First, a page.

10 Ways to Practice in 10 Minutes or Less

Amanda Carroll Apr 12, 2022

Learn more: artistic development

White Rabbit illustration from "Alice in Wonderland"

Many of us who have been singing for a while know the age-old problem of needing to practice but feeling like there isn’t enough time. How can you squeeze in enough rehearsal time to feel like you were productive without taking hours out of your day? 

Fortunately, not all practices have to be an hour or more long to be productive! You can get a lot from a quick five-to-ten minute rehearsal without affecting the pace of your daily activities. 

Is a Ten-Minute Practice Session Worthwhile?

Our brains are marvelous things! Scientific studies suggest that the act of “spacing” our learning can actually lead to improved memory recall. We can commit to short and long-term memory pieces of information that we collect by the minute. A ten-minute rehearsal can be a great way to absorb musical information without putting your brain on overload.  

The other aspect of this is that shorter rehearsals must be focused. That means you’ll want to be strategic about the areas you want to work on musically to make the most of the time available to you. If you are in “learning new music” mode, you might pick measures causing you difficulty. If you are in “performance mode,” you may choose to sing through your songs several times in succession while practicing expression or choreography.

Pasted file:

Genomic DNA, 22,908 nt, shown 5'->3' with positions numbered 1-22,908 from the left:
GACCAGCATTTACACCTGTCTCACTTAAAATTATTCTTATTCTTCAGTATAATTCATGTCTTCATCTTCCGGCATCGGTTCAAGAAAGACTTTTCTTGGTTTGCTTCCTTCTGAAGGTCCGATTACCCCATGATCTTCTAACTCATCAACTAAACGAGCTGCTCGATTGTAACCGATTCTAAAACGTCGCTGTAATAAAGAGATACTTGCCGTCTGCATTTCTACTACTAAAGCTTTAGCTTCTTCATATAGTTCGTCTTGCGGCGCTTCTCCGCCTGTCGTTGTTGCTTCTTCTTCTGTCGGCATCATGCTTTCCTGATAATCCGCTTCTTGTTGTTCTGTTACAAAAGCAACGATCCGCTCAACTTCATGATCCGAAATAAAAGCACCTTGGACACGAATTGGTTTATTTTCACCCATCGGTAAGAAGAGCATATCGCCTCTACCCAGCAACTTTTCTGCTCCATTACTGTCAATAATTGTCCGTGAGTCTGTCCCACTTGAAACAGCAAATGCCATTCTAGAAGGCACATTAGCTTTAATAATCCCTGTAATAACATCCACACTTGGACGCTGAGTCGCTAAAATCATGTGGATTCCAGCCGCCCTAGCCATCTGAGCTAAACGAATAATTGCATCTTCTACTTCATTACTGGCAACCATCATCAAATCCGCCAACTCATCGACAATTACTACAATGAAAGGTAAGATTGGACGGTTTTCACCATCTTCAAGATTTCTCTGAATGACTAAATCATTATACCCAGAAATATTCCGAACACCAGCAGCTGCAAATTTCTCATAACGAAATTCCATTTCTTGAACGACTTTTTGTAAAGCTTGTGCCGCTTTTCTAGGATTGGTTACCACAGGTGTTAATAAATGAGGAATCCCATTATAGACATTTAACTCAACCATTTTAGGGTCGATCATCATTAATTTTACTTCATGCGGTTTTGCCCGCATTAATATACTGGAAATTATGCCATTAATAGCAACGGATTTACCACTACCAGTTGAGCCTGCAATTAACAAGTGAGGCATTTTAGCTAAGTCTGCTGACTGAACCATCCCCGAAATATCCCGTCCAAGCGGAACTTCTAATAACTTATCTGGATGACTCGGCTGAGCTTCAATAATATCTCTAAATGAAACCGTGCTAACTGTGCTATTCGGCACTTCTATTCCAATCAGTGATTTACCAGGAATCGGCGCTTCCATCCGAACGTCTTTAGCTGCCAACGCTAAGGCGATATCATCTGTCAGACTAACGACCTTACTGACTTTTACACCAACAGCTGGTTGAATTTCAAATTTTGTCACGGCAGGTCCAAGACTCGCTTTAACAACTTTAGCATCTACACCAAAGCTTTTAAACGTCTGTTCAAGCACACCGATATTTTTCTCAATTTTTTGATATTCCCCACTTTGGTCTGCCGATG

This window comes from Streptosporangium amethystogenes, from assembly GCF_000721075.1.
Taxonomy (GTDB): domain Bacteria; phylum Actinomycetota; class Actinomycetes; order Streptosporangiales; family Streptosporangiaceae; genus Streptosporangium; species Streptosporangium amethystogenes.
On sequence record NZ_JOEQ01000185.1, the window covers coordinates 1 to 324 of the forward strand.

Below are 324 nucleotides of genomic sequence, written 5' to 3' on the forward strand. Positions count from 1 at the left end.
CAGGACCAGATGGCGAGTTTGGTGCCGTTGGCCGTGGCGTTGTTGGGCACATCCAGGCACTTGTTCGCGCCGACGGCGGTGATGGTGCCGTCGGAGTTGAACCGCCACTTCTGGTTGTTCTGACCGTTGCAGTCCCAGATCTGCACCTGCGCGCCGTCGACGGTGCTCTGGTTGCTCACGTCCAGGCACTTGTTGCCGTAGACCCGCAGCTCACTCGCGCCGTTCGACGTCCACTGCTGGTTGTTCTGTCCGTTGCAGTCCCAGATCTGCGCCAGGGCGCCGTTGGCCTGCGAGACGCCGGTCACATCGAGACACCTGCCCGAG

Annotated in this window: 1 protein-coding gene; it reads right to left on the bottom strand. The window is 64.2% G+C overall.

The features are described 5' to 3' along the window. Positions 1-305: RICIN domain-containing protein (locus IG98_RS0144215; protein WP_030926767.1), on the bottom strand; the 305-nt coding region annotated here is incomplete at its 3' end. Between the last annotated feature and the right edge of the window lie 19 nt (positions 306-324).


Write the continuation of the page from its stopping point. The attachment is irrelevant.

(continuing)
You’ll notice from taking time to do shorter, more focused practices at home, on choir rehearsal night you remember more of what you practiced and can achieve your goals more quickly.

There are also many benefits to extended practice at home for 30 minutes to an hour. You can achieve a lot in that amount of time! However, for anyone short on time, a ten-minute practice session can go a long way to helping you achieve your goals. Need a few ideas to get you started? Here are ten practice options you can complete in ten minutes:

1. Ten-Minute Warm-Up

Warm-ups are arguably among the most critical part of any rehearsal. Your director will have specific warm-ups they use to help the choir achieve a particular sound. Practicing some of these same warm-ups can improve your personal singing quality and confidence when you're at home. Warm-ups are meant to be challenging to a point, so if you have one that you struggle with during rehearsal night, you could choose to spend a few extra minutes on it while practicing on your own. Remember not to get stuck doing one single warm-up the whole time. Instead, mix the ones you enjoy with the ones you find challenging for a more well-rounded ten-minute practice session.